But everyone eats and drinks. Not everyone dances. However, there is “a time to dance”. I get it. I’ve seen “Footloose”.  

So, there we go. That was dancing part 1. I have more dancing scheduled for late July. I may also experiment with the phone thing. I am not touching the hugging thing with a barge pole. For a long time. I’d rather phone for a taxi. In fact, that would make me phone for a taxi…

 

No Contest

There was no one left in the club, except Duncan. A stink of stale sweat and spilt cider. Crushed plastic cups, puddles and heel marks. There was a bright light outside, leaking in the narrow window under the green glowing exit sign;  it was dark in the club, but for the spotlight.

Duncan put down his drumsticks and looked up into the spotlight than pinpointed him as the star in the gloom.

But he was no star. Charlotte was the star. Legs, sequins and a voice like…well, there was no contest. She had it all.

She believed in herself, which Duncan had always thought suspect. Okay, so she was pretty perfect, but he always thought that kind of self-belief was naive. I mean, if he believed in himself, it didn’t mean he could sing like she could. He could drum perfectly well, of course. But he couldn’t sing – and no matter what he chose to believe about his singing ability wouldn’t have the least bearing on the reality of his singing. The club would be sure to empty, table by table, until there would be one corner of loyal friends to buy him a drink after the gig and encourage him with well-intended lies.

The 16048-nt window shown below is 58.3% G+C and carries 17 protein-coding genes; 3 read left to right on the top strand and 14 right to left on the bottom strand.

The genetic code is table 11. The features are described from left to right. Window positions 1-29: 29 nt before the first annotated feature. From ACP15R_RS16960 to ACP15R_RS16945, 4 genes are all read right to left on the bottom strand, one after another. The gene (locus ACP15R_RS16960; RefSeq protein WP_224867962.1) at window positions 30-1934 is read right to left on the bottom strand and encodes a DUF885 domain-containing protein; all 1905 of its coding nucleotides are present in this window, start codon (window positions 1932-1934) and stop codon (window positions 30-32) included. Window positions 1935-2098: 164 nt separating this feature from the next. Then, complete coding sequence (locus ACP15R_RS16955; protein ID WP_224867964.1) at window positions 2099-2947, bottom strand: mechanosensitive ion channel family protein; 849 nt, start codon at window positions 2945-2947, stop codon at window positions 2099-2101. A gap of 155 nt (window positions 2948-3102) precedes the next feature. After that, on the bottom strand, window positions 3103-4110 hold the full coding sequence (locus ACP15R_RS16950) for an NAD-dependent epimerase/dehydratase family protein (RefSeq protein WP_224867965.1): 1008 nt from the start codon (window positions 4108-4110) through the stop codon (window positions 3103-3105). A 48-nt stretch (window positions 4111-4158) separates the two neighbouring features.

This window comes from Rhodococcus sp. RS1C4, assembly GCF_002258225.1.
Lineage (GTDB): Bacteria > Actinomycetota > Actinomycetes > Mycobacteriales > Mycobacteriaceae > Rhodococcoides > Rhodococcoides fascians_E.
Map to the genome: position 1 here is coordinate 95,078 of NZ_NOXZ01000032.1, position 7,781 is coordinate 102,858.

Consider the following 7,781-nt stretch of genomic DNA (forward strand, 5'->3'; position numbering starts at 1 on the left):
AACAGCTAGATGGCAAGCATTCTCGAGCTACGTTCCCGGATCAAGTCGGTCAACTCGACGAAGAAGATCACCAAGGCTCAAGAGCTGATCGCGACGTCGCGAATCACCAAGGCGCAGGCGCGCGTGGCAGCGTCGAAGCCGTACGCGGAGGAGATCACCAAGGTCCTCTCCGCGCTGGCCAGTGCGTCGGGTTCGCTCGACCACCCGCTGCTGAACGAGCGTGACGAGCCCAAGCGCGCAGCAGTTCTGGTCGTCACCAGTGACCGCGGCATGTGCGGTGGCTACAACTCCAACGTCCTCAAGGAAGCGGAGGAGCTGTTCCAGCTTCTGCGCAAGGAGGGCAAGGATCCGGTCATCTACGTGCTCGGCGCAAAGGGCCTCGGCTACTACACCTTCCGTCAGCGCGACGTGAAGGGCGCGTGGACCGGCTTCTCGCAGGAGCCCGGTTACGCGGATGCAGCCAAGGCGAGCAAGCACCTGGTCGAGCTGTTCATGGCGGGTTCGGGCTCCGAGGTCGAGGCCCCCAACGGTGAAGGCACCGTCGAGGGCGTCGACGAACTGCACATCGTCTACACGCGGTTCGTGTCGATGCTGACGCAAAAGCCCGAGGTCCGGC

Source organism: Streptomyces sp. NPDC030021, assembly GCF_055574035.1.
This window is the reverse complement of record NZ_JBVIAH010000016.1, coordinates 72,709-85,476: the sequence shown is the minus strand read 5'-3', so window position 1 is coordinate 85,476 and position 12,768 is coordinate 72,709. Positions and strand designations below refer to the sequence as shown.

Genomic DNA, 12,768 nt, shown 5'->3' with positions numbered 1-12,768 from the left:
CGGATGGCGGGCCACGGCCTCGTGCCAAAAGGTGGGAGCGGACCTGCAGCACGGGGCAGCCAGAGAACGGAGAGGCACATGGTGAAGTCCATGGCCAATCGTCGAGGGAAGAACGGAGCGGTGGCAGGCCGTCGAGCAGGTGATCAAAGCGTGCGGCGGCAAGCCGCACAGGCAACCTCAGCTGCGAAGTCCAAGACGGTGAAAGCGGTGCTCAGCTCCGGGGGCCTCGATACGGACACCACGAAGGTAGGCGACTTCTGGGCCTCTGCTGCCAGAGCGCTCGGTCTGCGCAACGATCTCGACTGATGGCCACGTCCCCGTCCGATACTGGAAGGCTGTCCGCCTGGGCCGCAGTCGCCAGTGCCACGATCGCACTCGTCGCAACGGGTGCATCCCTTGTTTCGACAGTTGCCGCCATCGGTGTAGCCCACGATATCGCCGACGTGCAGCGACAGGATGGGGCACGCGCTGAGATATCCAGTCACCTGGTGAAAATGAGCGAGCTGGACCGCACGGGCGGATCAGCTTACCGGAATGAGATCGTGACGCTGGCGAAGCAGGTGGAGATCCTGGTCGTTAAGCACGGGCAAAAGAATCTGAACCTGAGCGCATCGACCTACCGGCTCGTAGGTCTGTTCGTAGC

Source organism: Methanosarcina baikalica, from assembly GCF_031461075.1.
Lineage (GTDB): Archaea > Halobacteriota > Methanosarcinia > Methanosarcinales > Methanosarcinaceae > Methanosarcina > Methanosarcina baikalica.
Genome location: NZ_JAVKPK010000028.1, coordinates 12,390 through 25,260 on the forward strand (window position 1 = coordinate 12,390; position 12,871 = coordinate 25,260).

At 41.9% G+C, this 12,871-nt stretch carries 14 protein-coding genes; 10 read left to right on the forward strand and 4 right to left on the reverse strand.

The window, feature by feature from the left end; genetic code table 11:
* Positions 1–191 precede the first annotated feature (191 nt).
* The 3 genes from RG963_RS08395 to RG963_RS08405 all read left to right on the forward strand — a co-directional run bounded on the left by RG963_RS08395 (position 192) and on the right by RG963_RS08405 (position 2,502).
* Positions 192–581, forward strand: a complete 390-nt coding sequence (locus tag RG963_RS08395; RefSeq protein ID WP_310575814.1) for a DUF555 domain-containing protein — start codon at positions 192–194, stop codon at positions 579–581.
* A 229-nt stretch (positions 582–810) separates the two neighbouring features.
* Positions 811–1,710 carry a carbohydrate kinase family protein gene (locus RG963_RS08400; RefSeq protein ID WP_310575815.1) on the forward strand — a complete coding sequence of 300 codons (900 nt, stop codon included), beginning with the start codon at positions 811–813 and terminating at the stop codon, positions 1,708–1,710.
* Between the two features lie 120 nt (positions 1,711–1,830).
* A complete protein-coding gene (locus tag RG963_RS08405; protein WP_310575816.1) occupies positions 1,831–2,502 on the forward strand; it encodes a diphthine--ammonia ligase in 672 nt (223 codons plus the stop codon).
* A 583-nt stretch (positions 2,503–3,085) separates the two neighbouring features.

There was that one time, back in ’97 when he had taken the mic. A surplus of drummers had forced him out of the safety of his low stool at the back of the stage. A Christmas special. They needed some male voices for a touch of Slade. Luckily it wasn’t for Cliff.

The gig had gone well enough – although this was before Charlotte’s time – but it had perhaps been helped along by the festive atmosphere and the fact that all the songs were so well known that the punters were slurring along with the band, bearing vacant beatific grins.

But back behind the drums he could drive the music. He could build it from emptiness through noise to fullness. He could fall away and highlight or expose the singer. He could switch to double time and feel the floor bounce beneath the stage as the crowd responded, usually unaware of why they felt how they felt – or gazed up at Charlotte and figured it was all down to her.